Higher population well-being is closely related to lower CVD mortality
According to the researchers, well-being is a “comprehensive and proven indicator that consists of a successful career, social connections, financial security, relationships with society, and good physical health.”
The cross-sectional study took data from the Gallup National Health and Well-Being Index (WBI), a survey instrument that asks Americans about five elements of their well-being (career, social relationships, financial security, community relationships, and physical health). . For this study, scientists examined survey data from 514,971 people in 3,228 US counties collected from 2015 to 2017.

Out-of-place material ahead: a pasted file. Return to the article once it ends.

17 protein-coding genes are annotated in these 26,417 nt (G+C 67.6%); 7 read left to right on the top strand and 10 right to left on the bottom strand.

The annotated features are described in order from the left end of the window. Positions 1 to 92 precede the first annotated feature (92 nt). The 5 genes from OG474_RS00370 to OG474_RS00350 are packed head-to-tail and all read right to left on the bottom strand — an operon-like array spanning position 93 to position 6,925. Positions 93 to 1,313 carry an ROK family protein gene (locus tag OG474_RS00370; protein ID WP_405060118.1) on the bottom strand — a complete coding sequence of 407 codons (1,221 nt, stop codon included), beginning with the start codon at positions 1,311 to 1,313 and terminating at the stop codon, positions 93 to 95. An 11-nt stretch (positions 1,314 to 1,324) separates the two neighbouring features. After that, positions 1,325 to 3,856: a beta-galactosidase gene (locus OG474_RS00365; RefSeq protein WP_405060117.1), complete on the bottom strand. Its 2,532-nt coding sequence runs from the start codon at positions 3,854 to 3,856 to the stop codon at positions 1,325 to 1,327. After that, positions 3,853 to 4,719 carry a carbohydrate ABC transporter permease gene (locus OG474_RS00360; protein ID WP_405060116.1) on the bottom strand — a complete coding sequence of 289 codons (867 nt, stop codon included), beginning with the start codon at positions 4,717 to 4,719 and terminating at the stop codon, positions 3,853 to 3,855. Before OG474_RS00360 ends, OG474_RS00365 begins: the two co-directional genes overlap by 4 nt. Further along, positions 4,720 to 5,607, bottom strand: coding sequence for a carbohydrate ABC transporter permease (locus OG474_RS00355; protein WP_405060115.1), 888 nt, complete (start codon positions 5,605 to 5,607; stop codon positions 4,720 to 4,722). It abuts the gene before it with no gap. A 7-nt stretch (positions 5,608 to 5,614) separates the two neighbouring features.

The researchers then analyzed these findings against county-level CVD mortality rates. Centers for Disease Control and Prevention (CDC)2 Atlas of heart diseases and stroke3.
The researchers took into account structural and health factors that may affect the risk of cardiovascular disease mortality, such as income inequality, education, unemployment, and other diseases such as diabetes and hypertension, to accurately measure the value of population well-being.
Analyzing the numbers, they found that cardiovascular mortality fell from an average of 499.7 deaths per 100,000 people to 438.6 deaths per 100,000 people in countries that had the highest levels of welfare. Rates of stroke, heart failure, coronary heart disease, heart attack and death from all cardiovascular diseases have decreased as people become more well-off, the study found.